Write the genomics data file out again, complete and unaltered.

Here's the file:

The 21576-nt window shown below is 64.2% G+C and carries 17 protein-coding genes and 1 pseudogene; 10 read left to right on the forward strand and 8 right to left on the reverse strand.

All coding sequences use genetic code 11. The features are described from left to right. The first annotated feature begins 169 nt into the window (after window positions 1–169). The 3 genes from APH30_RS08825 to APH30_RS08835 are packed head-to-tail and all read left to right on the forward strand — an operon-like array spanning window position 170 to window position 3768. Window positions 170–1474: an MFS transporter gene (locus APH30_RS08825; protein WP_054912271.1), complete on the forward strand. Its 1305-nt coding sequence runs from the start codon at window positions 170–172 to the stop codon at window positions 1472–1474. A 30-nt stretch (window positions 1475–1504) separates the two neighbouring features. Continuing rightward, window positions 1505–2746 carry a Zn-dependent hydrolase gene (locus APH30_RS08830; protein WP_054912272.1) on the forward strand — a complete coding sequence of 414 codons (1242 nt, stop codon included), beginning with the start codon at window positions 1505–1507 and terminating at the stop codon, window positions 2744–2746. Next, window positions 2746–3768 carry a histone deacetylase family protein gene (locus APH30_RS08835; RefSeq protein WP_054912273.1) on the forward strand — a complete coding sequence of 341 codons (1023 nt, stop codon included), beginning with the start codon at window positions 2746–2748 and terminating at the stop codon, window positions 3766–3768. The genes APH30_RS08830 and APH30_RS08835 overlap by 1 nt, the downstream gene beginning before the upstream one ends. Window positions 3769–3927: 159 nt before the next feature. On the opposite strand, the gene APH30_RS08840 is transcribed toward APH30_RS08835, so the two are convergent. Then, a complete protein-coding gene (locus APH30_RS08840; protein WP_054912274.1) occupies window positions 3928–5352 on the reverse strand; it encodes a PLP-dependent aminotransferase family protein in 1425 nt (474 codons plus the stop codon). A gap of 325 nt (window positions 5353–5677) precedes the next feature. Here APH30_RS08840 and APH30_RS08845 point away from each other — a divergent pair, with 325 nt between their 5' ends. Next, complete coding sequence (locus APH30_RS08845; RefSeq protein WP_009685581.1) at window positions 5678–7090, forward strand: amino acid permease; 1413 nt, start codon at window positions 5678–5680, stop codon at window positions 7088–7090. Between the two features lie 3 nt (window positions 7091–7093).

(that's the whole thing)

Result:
The 21576-nt window shown below is 64.2% G+C and carries 17 protein-coding genes and 1 pseudogene; 10 read left to right on the forward strand and 8 right to left on the reverse strand.

All coding sequences use genetic code 11. The features are described from left to right. The first annotated feature begins 169 nt into the window (after window positions 1–169). The 3 genes from APH30_RS08825 to APH30_RS08835 are packed head-to-tail and all read left to right on the forward strand — an operon-like array spanning window position 170 to window position 3768. Window positions 170–1474: an MFS transporter gene (locus APH30_RS08825; protein WP_054912271.1), complete on the forward strand. Its 1305-nt coding sequence runs from the start codon at window positions 170–172 to the stop codon at window positions 1472–1474. A 30-nt stretch (window positions 1475–1504) separates the two neighbouring features. Continuing rightward, window positions 1505–2746 carry a Zn-dependent hydrolase gene (locus APH30_RS08830; protein WP_054912272.1) on the forward strand — a complete coding sequence of 414 codons (1242 nt, stop codon included), beginning with the start codon at window positions 1505–1507 and terminating at the stop codon, window positions 2744–2746. Next, window positions 2746–3768 carry a histone deacetylase family protein gene (locus APH30_RS08835; RefSeq protein WP_054912273.1) on the forward strand — a complete coding sequence of 341 codons (1023 nt, stop codon included), beginning with the start codon at window positions 2746–2748 and terminating at the stop codon, window positions 3766–3768. The genes APH30_RS08830 and APH30_RS08835 overlap by 1 nt, the downstream gene beginning before the upstream one ends. Window positions 3769–3927: 159 nt before the next feature. On the opposite strand, the gene APH30_RS08840 is transcribed toward APH30_RS08835, so the two are convergent. Then, a complete protein-coding gene (locus APH30_RS08840; protein WP_054912274.1) occupies window positions 3928–5352 on the reverse strand; it encodes a PLP-dependent aminotransferase family protein in 1425 nt (474 codons plus the stop codon). A gap of 325 nt (window positions 5353–5677) precedes the next feature. Here APH30_RS08840 and APH30_RS08845 point away from each other — a divergent pair, with 325 nt between their 5' ends. Next, complete coding sequence (locus APH30_RS08845; RefSeq protein WP_009685581.1) at window positions 5678–7090, forward strand: amino acid permease; 1413 nt, start codon at window positions 5678–5680, stop codon at window positions 7088–7090. Between the two features lie 3 nt (window positions 7091–7093).